The role of a family office in managing wealth
December 5, 2023
Ed Maycock

Effectively managing significant family wealth requires a multifaceted strategy, one important facet of this can be the family office.

In today’s world it is not uncommon to see family members - and family assets - spread across the globe. These assets are commonly held within a variety of ownership structures, from trusts to companies, with some significant assets even being held personally. Having effective oversight of family assets is key to ensure that the family wealth is managed responsibly and sustainably for generations to come.

What is a family office?

It is essentially a structure, often a company, set up to facilitate the day-to-day administration, as well as the long term management of a family's wealth and interests.

Are family offices all set up in the same way?

No, and they shouldn't be.

In our view, it is as simple as this: If you have seen one family office, you have seen one family office.

The idea behind a family office structure is that it is very far from a one-size-fits-all solution. An effective family office should be tailored to meet the specific needs and intentions of the family for whom it has been created, taking into consideration a range of factors including wealth levels, tax implications, family dynamics, reputational concerns, location of family members and assets, ownership structure of assets (whether personally or via a family trust) and the long-term objectives of various family members.

How does a family office support those with family wealth? 

A family office helps in striking a balance between wealth creation and succession planning for family members spanning different generations. Through this, families are empowered to define a clear purpose and create a lasting legacy.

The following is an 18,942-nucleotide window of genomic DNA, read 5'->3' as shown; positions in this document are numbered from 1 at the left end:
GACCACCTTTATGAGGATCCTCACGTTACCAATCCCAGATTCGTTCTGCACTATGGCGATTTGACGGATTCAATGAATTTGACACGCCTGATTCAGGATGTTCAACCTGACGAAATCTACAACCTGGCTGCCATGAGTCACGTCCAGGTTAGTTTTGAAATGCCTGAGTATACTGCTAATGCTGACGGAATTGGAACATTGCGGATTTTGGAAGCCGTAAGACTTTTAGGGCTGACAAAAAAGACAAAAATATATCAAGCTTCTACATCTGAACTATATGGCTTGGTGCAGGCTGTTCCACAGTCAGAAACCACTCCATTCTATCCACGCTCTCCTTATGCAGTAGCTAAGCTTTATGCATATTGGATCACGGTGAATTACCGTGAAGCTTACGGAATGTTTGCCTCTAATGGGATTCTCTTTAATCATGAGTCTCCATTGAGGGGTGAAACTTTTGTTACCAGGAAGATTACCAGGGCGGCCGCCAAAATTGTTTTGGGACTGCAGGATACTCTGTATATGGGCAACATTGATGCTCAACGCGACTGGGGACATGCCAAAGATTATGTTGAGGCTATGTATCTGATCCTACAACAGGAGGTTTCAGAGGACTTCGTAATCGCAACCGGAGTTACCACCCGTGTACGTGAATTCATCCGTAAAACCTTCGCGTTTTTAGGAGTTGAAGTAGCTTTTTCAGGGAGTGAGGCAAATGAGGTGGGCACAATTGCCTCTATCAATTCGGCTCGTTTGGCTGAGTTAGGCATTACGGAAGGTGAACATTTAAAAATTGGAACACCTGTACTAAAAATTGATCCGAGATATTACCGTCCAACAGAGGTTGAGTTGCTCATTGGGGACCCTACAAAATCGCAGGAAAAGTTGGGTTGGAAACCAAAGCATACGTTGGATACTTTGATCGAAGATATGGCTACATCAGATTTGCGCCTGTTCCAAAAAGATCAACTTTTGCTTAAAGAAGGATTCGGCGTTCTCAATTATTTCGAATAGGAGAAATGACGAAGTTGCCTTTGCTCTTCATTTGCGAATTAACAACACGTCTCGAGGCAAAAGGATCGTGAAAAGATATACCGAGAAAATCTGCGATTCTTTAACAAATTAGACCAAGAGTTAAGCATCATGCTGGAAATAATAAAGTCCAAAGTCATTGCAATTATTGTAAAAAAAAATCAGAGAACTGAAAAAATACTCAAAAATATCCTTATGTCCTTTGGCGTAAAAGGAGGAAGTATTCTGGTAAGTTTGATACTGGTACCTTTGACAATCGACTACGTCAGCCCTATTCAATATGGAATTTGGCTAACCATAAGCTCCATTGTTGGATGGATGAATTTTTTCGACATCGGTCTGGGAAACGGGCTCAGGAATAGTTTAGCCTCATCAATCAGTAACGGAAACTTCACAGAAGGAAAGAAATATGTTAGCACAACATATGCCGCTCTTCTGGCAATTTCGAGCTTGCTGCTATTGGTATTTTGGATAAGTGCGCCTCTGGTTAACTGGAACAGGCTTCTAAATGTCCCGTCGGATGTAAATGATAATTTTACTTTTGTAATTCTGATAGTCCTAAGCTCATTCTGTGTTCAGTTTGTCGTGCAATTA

A family office structure importantly promotes professionalism in wealth management, which is of utmost importance for families engaged in international affairs. 

What does a family office do?

Broadly speaking, a family office may advise on and take responsibility for areas such as: 

Many family offices also work with professional advisors to ensure that tax and legal obligations are adhered to, and that any filing obligations are met in a timely and efficient manner.

Thinking about you and your family - frequently asked questions

Is setting up a family office right for you? 

There are lots of elements to consider. Whilst many private client firms may look only at a person’s level of wealth to make this decision, at Sanctoras we find it most effective to look at your life as a whole and the benefits to you in terms of your vision for the future. 

We take into account a spectrum of elements such as: the current complexity of your investments, assets and business interests, the values which guide you, the vision you have for your wealth and the vision you have for future generations, your philanthropic aims, family dynamics, your mindset.